READ: Nigerians pay heavy price as laptop scarcity bites harder

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“Since the closure, the association has conducted a research with its members, the outcome is that some sectors had considerable increase in their productivity, while some sectors recorded sharp decline.”

He emphasized that the export group of the association clearly suffered huge losses due to logistics issues occasioned by the closure, as it takes an average of 8 weeks for the carriers to ship and truck goods within countries in the same region vis-à-vis trucking through the land border, which takes an average of 7 to 10 days.

READ: Afreximbank’s African commodity index dips by 1% q-o-q in Q3 2020

The increased traffic through our seaport as a result of the closure has increased the perennial congestion at the Apapa and Tin Can Island Ports, leading to greater challenges for exporters and increased demurrage cost, as well as other port levies,” he added.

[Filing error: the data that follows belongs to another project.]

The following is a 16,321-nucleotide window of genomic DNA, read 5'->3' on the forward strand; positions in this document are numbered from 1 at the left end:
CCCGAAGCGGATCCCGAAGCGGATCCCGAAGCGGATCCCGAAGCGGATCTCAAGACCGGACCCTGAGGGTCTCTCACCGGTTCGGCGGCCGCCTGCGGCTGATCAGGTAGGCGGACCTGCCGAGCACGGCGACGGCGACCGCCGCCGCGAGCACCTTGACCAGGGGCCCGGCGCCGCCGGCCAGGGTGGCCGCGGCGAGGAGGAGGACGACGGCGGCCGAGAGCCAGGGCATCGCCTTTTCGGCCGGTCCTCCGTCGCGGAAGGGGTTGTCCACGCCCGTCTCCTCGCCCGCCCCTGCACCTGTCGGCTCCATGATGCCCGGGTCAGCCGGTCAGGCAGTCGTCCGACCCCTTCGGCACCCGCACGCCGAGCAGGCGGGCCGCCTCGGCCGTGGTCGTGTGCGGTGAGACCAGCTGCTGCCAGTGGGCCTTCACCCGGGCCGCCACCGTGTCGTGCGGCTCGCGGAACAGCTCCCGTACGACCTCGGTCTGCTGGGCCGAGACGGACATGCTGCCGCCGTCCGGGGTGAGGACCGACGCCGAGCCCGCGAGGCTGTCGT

READ: Coalition of African lawmakers seeks debt relief for African states

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What it means

Nigeria’s President Buhari recently signed the Africa Continental Free Trade Agreement exposing local Nigerian manufacturers to the regional competition.

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  • Whilst border closures impact positively on local markets due to restrictions on imports, it is unhealthy for local businesses looking to export across borders to regional African countries.